Hot Ta­bles, Live to Eat

Bordeaux J'Adore - - Contents -

u Moelleuses et Per­sil­lées

An ab­so­lute must for steak lovers, Moelleuses & Per­sil­lées trans­lates as ‘ten­der and mar­bled’. Own­ers Gio­vanni Lom­bardi and Ade­line Pray know about sourc­ing beef af­ter a decade at Lon­don’s cel­e­brated Good­man steak houses. Gio­vanni also de­scends from a line of Puglian butch­ers. The meat is im­ported from Gali­cia in Spain, Ne­braska, Fin­land and key re­gions of France. Con­cerns about air miles are not up for dis­cus­sion ; this beef is the finest qual­ity in the world. It’s aged in a glass-fronted cab­i­net at 1.9 de­grees centi­grade from 14 to 60 days, de­pend­ing on its prove­nance, with stu­pen­dous re­sults. Most steaks are served on the bone, im­part­ing a richer, fuller flavour to meat al­ready burst­ing with char­ac­ter. It doesn’t come cheap at €9-10 per 100g, but as a sen­sory ex­pe­ri­ence it’s well worth its salt.

65, quai des Chartrons. 05 57 87 60 82

u Au Bistrot

Since it opened in 2015, this in­ti­mate eatery has been a firm favourite with the lo­cals. Its prox­im­ity to the Marché des Ca­pucins is a guar­an­tee of fresh, sea­sonal in­gre­di­ents. Perch on a stool at the oak bar and watch the staff tend to long-sim­mered casseroles. The chef’s spe­cial­ity is per­fectly ex­e­cuted peas­ant cui­sine. Com­fort­ing sta­ples like boeuf bour­guignon, blan­quette de veau, roast pi­geon and rab­bit stew are all su­perb. Af­ter­wards, you can ag­o­nise be­tween the ex­tra-but­tery Tarte Tatin and the pop­u­lar Pain Perdu.

61, place des Ca­pucins. 06 63 54 21 14

u Racines

Lured by Bordeaux’s abun­dance of high qual­ity lo­cal pro­duce, Scot­tish chef Daniel Gal­lacher has put down roots (racines in French) here. Af­ter for­ag­ing the mar­kets each morn­ing, he chalks up the day’s menu of two starters, two main cour­ses and two desserts. Pick one of each course and it’ll set you back just €19. Gal­lacher trained un­der top French chefs in­clud­ing Alain Du­casse and it shows. His pre­sen­ta­tion is exquisitely colour­ful, and his har­mon­is­ing of deep, earthy flavours with fresh, crisp ones, pitch-per­fect. Great value for money, book­ing is a must. 59, rue Ge­orges-bonnac. 05 56 98 43 08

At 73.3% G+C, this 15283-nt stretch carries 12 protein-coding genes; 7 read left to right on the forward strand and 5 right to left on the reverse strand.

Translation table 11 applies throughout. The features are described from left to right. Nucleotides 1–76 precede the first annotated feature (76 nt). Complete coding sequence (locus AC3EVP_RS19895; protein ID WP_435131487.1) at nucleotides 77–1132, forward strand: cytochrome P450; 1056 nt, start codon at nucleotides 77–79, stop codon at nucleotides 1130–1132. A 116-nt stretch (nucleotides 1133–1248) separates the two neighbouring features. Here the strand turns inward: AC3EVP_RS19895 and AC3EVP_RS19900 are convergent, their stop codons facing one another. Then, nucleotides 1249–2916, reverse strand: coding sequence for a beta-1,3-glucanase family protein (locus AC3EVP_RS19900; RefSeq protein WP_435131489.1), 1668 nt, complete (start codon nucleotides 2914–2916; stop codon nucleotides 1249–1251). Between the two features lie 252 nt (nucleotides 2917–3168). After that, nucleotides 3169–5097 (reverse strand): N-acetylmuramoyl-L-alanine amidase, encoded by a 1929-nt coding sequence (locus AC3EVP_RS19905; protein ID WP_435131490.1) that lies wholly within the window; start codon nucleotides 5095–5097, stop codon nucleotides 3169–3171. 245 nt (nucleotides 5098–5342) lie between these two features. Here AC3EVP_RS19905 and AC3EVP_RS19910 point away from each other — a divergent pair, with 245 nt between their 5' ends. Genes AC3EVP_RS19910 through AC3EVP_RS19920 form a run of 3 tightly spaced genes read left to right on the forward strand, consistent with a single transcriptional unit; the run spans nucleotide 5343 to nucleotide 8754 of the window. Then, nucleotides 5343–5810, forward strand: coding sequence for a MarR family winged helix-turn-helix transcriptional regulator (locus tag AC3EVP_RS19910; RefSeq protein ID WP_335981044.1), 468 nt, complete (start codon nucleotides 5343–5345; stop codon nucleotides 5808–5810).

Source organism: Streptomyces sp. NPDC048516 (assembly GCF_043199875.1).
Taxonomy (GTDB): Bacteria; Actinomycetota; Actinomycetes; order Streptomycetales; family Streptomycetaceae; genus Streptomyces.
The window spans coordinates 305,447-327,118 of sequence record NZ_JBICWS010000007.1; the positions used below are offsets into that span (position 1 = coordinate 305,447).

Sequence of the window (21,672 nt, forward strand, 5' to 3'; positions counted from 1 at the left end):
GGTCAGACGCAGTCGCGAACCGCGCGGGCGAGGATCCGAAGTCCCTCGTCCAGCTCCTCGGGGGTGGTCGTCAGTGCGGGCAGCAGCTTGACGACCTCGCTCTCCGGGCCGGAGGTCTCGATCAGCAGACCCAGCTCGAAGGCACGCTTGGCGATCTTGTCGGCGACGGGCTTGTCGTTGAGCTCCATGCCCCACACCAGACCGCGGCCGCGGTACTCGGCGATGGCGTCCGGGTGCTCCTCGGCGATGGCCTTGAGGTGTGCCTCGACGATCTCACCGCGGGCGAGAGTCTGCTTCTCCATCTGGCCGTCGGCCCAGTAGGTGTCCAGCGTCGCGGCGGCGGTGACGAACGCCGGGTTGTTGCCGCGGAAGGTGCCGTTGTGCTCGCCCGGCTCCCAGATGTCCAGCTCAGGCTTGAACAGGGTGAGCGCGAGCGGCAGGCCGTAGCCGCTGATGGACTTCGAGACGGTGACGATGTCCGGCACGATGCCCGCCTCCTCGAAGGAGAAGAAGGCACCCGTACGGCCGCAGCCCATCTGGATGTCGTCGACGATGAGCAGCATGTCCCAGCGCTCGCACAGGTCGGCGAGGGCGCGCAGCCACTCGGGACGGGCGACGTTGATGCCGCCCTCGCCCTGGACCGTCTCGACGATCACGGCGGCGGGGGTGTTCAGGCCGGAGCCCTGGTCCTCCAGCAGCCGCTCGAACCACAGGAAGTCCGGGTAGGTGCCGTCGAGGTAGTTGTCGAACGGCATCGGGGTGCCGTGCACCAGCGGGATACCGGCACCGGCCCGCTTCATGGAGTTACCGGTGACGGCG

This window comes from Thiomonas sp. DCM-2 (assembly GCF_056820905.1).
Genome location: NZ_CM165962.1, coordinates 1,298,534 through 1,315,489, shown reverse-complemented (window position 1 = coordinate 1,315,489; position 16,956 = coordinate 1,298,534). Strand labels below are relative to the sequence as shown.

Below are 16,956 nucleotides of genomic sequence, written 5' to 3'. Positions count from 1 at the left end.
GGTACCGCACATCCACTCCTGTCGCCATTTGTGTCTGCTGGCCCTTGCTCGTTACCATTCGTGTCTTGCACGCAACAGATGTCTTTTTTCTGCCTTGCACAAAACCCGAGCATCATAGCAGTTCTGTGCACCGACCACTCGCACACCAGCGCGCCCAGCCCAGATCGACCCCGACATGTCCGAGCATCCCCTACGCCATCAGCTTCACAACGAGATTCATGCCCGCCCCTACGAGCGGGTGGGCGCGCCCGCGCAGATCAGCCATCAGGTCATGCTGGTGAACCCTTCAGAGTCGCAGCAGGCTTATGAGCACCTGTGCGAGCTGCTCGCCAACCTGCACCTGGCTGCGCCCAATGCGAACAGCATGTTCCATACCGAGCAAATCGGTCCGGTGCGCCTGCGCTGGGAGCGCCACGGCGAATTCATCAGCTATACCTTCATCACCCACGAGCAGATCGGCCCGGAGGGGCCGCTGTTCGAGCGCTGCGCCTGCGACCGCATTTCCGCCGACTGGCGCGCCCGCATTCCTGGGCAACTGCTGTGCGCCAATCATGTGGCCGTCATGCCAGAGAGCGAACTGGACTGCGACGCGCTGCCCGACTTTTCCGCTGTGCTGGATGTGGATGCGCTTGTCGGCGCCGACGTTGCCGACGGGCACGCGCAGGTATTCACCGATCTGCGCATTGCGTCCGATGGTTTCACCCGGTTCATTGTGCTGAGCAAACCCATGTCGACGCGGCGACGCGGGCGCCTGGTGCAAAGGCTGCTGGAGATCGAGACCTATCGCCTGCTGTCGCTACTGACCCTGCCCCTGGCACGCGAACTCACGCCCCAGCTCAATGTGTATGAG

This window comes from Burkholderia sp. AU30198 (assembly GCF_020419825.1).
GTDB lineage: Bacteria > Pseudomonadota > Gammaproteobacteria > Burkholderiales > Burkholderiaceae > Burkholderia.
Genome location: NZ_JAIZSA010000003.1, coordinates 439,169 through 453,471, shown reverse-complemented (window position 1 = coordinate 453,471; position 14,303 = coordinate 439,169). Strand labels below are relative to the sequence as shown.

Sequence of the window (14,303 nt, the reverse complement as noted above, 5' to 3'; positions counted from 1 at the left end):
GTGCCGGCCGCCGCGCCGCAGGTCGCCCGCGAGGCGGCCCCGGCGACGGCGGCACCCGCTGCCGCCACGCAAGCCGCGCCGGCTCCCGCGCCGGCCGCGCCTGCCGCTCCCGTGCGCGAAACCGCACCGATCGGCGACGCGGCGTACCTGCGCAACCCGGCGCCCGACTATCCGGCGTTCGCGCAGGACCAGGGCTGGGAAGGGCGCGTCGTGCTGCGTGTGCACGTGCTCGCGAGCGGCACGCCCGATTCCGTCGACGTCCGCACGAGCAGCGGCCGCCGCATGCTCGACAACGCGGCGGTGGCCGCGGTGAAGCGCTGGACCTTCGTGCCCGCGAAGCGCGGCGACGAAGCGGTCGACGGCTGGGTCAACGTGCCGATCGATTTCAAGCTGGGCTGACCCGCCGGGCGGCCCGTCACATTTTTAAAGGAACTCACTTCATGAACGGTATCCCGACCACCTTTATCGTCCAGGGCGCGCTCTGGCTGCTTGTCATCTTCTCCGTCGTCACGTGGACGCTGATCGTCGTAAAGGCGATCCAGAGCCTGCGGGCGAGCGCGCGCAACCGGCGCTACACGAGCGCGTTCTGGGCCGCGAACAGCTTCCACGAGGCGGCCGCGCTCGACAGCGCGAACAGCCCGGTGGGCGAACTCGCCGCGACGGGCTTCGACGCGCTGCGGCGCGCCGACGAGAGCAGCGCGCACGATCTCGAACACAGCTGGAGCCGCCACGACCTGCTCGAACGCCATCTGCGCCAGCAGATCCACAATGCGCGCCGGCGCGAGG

u Côté Rue

Tucked down an unas­sum­ing side-street near the Musée D’aquitaine is one of Bordeaux’s most sought-af­ter ea­ter­ies. Chef Rudy Ballin wows din­ers with his de­ploy­ment of un­usual spices and sea­son­ings, em­pha­sis­ing the flavours of sea­sonal pro­duits du ter­roir - think ravi­oli of smoked goats cheese with Matcha Tea, or scal­lops with a pak choi, yuzu and cle­men­tine crème brûlée. Play­ful deserts in­clude quinces with white choco­late and Tonka beans or co­conut with litchi and rasp­berry. €61 for the even­ing 5 course tast­ing menu.

14, rue Paul-louis-lande. 05 56 49 06 49

u Solena

Solena, has caught the at­ten­tion of the Miche­lin guide who of­fer high praise of the tiny restau­rant’s mar­ket-driven cui­sine. Chef, Vic­tor Ostronzec plays skil­fully with just three in­gre­di­ents per dish. Bold flavours are com­bined to stun­ning ef­fect in his ‘sur­prise menus’. You’ll just have to take it on trust that the Solena ex­pe­ri­ence is an un­miss­able one. The menu du marche is priced at €39 rep­re­sent­ing ex­cel­lent value for such art­ful cui­sine.

5, rue Chaf­four. 05 57 53 28 06

u Madame Pang

First and fore­most a mood­ily-lit lounge-bar, Har­mony and Jérôme Bil­lot’s Madame Pang also serves out­ra­geously de­li­cious dim sum. Cocktails are king here, the mixol­o­gists are happy to shake up the ex­act blend your heart de­sires. Asian beers and Chi­nese wines are an­other strong suit. The dim sum is fu­sion-style, Thai hu­mous with peanuts works sur­pris­ingly well, as does Fish & Chips with Tartare Can­tonese. Don’t miss out on the sig­na­ture crunchy chicken, nor the Bao with lac­quered pork.

16, rue de la De­vise. 05 56 38 47 13

u Mets-mots

This cosy brasserie opened on Fe­bru­ary 1st this year and has al­ready at­tracted lo­cal en­thu­si­asm. Decor is warm and co­coon­ing, part-in­dus­trial chic, part-scan­di­na­vian hyggelig. The young chef, Léo For­get presents poul­try and meats which melt in the mouth along­side vel­vety vegetable purées. Art­ful pre­sen­ta­tion and a play­ful ap­proach to cel­e­brated lo­cal pro­duce are his sig­na­ture. The Rue Fon­daudège should be on every tourist’s bucket list - this quintessen­tial Bordeaux street show­cases the city’s bour­geois charms; el­e­gant ar­chi­tec­ture, bi­joux bou­tiques and in­ti­mate bistrots abound. 98, rue Fon­daudège. 05 57 83 38 24

PHO­TOS DR

Food pre­sen­ta­tion at Racines.

PHO­TOS CHRISTOPHE PIT

Din­ing Room at Côté Rue.

PHOTO GIO­VANNI LOM­BARDI

Steak Tartare at Moelleuses et Per­sil­lées.

PHOTO D.R.

Asparagus/pis­ta­chio at Solena.

PHOTO D.R.

Choco­late ‘Kayambe’ with black sesame and liquorice at Solena.

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